I moved more slowly than I had the year before, less concerned with covering ground than with paying attention to signs and signals, both metaphorical and symbolic. I allowed my senses, including that mysterious 6th one, to operate as fully as I could. I trusted completely that if the universe and the deer spirit granted that I kill a deer, then I would. It went against every shred of my scientific training in forestry and wildlife management, but so be it. It certainly felt more congruent with my being.

    I was gifted with being able to kill two bucks in 2011. During one hunt I received an unmistakeable sense of guidance from somewhere within regarding the particular terrain I was hunting: “Stay within the tree line and hunt every single second. Make not a single extraneous move.” To make a longer story short, I followed the instruction and was able to kill a very large buck that morning. During the next hunt a raven circled over me as I was making my way down a steep gully. I stopped, looked up and said internally “If you lead me to a buck, I will share it with you.” The raven flew towards a clump of trees in an open rock field, circled 4 times while looking down at the trees, and flew off. I glassed into those trees for many minutes before discovering a beautiful buck staring at me from deep in the shadows of the tree’s lower branches. It came home with me, and the raven got his due.

    Was it the prayer and meditation that led to my success this past year? I cannot say for sure. But it sure felt right, and I enjoyed those hunts more deeply than any hunt that I can remember where I relied entirely on my physical senses and my intellect alone.

    May your “luck”, however you define and generate it, be good for all of you in 2012!

    • Tovar says:

      Thanks very much for sharing the stories of those hunts, Kevin. I took my first deer after letting go of mental effort and choosing to hunt a spot where my rational mind told me the chances of seeing a deer were a bit lower. Coincidence? I’ll never know for sure, but it sure felt right. There was still a lot of mental background knowledge at work, but I like to think my state of mind (or non-mind) had something to do with my success that morning. Then again, there are plenty of highly rational, highly successful hunters out there!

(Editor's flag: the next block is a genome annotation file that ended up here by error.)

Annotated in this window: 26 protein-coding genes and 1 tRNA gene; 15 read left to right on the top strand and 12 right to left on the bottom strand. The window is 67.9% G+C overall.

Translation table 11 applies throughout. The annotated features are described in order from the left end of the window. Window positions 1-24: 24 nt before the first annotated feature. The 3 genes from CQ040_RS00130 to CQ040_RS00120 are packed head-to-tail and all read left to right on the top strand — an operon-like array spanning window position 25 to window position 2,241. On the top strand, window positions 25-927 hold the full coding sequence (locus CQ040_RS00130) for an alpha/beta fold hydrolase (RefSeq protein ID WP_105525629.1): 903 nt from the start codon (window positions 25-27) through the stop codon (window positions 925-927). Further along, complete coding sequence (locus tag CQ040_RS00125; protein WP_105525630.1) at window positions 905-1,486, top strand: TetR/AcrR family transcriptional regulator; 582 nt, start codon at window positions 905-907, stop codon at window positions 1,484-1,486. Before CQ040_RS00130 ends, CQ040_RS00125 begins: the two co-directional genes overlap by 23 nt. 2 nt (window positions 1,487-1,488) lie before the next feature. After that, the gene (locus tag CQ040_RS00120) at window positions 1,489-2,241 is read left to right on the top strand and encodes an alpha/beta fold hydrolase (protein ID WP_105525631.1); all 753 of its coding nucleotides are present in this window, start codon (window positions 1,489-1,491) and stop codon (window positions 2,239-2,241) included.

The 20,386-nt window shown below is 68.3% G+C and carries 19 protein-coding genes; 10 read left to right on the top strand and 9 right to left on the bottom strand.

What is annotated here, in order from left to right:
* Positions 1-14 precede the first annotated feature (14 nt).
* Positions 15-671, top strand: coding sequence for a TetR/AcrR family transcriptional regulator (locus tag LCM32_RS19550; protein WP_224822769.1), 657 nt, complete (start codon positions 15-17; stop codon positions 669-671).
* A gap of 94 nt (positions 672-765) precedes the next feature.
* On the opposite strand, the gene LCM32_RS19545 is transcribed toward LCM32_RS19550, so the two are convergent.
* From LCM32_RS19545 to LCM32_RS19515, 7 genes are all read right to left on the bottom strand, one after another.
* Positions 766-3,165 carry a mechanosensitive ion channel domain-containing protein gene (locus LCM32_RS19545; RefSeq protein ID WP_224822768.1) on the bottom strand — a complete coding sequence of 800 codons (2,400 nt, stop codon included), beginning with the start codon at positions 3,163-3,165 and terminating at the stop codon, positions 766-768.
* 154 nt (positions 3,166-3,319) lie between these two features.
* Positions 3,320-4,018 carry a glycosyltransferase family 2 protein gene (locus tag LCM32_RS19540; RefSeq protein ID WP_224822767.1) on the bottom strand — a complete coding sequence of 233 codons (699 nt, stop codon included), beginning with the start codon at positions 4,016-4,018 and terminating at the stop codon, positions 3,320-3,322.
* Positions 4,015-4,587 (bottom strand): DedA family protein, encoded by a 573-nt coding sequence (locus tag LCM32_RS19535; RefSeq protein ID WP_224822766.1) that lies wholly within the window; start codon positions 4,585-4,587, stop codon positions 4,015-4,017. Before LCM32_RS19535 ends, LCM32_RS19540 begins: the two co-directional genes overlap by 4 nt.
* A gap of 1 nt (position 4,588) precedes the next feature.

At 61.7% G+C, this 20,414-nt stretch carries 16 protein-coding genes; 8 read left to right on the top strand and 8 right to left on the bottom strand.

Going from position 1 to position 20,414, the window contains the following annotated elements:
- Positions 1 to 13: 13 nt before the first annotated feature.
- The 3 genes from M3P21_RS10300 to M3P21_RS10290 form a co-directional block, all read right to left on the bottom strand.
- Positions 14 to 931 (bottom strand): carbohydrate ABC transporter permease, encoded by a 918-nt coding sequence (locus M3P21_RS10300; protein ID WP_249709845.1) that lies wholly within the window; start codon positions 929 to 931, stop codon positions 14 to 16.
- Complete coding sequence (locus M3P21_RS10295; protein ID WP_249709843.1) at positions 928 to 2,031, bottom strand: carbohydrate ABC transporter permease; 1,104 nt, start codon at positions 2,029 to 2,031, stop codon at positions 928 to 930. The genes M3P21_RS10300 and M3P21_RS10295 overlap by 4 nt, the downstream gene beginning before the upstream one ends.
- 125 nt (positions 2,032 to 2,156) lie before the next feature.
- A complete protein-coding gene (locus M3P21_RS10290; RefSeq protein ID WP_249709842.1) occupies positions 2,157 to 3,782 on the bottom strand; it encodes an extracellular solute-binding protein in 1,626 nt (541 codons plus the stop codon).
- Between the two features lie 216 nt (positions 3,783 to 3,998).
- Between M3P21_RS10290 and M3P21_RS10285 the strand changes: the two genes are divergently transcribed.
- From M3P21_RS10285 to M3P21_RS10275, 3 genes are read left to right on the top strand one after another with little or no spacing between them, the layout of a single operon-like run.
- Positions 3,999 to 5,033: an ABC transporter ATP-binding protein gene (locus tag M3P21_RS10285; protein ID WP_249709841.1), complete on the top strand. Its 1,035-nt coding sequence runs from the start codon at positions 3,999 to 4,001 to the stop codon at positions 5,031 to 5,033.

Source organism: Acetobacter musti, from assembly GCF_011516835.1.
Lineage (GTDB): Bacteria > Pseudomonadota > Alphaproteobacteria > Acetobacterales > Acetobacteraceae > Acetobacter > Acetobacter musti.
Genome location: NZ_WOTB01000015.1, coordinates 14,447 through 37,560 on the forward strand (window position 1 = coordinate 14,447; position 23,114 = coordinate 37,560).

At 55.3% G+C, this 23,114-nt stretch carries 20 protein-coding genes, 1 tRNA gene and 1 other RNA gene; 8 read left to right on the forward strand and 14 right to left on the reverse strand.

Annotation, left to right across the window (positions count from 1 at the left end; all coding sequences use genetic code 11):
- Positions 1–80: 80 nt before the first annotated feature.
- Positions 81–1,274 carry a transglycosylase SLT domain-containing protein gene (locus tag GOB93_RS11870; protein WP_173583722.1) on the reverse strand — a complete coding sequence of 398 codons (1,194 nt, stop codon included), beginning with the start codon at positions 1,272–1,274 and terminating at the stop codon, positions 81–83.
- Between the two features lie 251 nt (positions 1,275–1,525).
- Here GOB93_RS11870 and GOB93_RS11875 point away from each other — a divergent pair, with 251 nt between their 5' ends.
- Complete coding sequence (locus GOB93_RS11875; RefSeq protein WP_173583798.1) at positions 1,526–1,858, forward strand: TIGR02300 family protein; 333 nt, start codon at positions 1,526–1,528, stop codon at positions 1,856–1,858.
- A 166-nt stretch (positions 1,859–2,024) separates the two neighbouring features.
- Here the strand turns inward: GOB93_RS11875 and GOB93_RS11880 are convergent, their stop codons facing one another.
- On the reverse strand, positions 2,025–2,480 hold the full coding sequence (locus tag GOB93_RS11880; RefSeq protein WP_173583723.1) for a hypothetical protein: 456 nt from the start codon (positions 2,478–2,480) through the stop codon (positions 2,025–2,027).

Thanks for the good luck wishes for all. I know 2012 is going to be an interesting year for me. May your luck and life be full as well, my friend.

  19. As intuitive as I am in some things, it never consciously occured to me to be intuitive in this. Actually, me best year, also my first, was hunted intuitively. After that, my brain wrested control. Thanks for the reminder, Kevin.

  20. Paul Roberts says:

    An uncommon focus is required in hunting -especially so in a non-target rich environment. It may start in the mind as an idea, but it still has to be brought to the body (where “connections” really reside) -not easy to do, or shift in to, coming out of our urban lives.

    My brother-in-law is a longtime Zen practitioner, (and an urban vegetarian). We love to talk bc when I talk of nature and he talks of Zen, we are talking much the same language with constant crossing over points. His “focus” is directed (through his body) to his carpentry, and especially to his martial arts -at the black belt level.

    I’ve heard such focus described MANY ways by hunters of all ilks. Here’s one from, at the outset, an unlikely source, an “Achievement”/ self-described “trophy” hunter, -but I feel I recognize the cross-over: (paraphrased) When stillhunting, most hunters spend 80% of their time looking at the ground. Instead they should spend 80% of their time looking for deer.

    If this sounds like I am discounting the strength of the mind I am not, but calling attention to the part of us that actually DOES the work -our bodies. Our minds are very powerful and with its powers of abstraction, can lead us to distraction seamlessly. Thus the need for purpose and this is realized/actualized through the body.